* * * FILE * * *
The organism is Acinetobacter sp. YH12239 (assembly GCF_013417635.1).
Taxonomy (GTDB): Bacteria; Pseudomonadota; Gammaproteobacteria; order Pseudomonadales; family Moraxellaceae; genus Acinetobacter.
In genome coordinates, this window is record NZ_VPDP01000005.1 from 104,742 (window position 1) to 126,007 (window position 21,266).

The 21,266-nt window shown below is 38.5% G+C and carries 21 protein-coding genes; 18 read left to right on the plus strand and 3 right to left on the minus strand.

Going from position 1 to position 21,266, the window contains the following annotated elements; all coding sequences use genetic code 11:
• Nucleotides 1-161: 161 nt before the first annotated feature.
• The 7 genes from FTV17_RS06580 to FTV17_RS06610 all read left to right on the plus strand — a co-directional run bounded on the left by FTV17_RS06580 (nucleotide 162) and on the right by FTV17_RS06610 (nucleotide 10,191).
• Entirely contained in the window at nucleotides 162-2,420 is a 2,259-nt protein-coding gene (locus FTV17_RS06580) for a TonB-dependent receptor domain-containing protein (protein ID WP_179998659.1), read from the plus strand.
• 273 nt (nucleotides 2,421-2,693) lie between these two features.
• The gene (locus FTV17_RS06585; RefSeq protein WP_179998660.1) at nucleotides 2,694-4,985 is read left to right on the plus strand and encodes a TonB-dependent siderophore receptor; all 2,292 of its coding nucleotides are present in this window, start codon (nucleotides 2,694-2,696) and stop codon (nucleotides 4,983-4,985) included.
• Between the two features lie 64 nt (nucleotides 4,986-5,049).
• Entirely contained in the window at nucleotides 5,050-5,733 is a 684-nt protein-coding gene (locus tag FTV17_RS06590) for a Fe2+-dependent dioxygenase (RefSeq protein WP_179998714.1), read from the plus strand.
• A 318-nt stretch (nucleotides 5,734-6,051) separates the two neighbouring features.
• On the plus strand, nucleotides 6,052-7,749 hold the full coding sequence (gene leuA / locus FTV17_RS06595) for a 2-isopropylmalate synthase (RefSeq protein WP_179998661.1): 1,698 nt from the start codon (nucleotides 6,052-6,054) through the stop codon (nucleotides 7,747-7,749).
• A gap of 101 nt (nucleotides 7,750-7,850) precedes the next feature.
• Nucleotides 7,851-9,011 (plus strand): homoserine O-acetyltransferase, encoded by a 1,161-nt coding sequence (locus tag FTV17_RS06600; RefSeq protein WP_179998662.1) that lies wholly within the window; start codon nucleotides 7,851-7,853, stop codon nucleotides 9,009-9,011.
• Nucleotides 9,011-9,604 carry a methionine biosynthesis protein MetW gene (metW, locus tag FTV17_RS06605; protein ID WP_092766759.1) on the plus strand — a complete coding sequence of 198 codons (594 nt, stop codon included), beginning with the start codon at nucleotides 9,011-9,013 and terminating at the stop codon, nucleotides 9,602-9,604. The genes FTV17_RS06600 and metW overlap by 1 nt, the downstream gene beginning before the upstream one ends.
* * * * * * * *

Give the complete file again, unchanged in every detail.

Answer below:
The organism is Acinetobacter sp. YH12239 (assembly GCF_013417635.1).
Taxonomy (GTDB): Bacteria; Pseudomonadota; Gammaproteobacteria; order Pseudomonadales; family Moraxellaceae; genus Acinetobacter.
In genome coordinates, this window is record NZ_VPDP01000005.1 from 104,742 (window position 1) to 126,007 (window position 21,266).

The 21,266-nt window shown below is 38.5% G+C and carries 21 protein-coding genes; 18 read left to right on the plus strand and 3 right to left on the minus strand.

Going from position 1 to position 21,266, the window contains the following annotated elements; all coding sequences use genetic code 11:
• Nucleotides 1-161: 161 nt before the first annotated feature.
• The 7 genes from FTV17_RS06580 to FTV17_RS06610 all read left to right on the plus strand — a co-directional run bounded on the left by FTV17_RS06580 (nucleotide 162) and on the right by FTV17_RS06610 (nucleotide 10,191).
• Entirely contained in the window at nucleotides 162-2,420 is a 2,259-nt protein-coding gene (locus FTV17_RS06580) for a TonB-dependent receptor domain-containing protein (protein ID WP_179998659.1), read from the plus strand.
• 273 nt (nucleotides 2,421-2,693) lie between these two features.
• The gene (locus FTV17_RS06585; RefSeq protein WP_179998660.1) at nucleotides 2,694-4,985 is read left to right on the plus strand and encodes a TonB-dependent siderophore receptor; all 2,292 of its coding nucleotides are present in this window, start codon (nucleotides 2,694-2,696) and stop codon (nucleotides 4,983-4,985) included.
• Between the two features lie 64 nt (nucleotides 4,986-5,049).
• Entirely contained in the window at nucleotides 5,050-5,733 is a 684-nt protein-coding gene (locus tag FTV17_RS06590) for a Fe2+-dependent dioxygenase (RefSeq protein WP_179998714.1), read from the plus strand.
• A 318-nt stretch (nucleotides 5,734-6,051) separates the two neighbouring features.
• On the plus strand, nucleotides 6,052-7,749 hold the full coding sequence (gene leuA / locus FTV17_RS06595) for a 2-isopropylmalate synthase (RefSeq protein WP_179998661.1): 1,698 nt from the start codon (nucleotides 6,052-6,054) through the stop codon (nucleotides 7,747-7,749).
• A gap of 101 nt (nucleotides 7,750-7,850) precedes the next feature.
• Nucleotides 7,851-9,011 (plus strand): homoserine O-acetyltransferase, encoded by a 1,161-nt coding sequence (locus tag FTV17_RS06600; RefSeq protein WP_179998662.1) that lies wholly within the window; start codon nucleotides 7,851-7,853, stop codon nucleotides 9,009-9,011.
• Nucleotides 9,011-9,604 carry a methionine biosynthesis protein MetW gene (metW, locus tag FTV17_RS06605; protein ID WP_092766759.1) on the plus strand — a complete coding sequence of 198 codons (594 nt, stop codon included), beginning with the start codon at nucleotides 9,011-9,013 and terminating at the stop codon, nucleotides 9,602-9,604. The genes FTV17_RS06600 and metW overlap by 1 nt, the downstream gene beginning before the upstream one ends.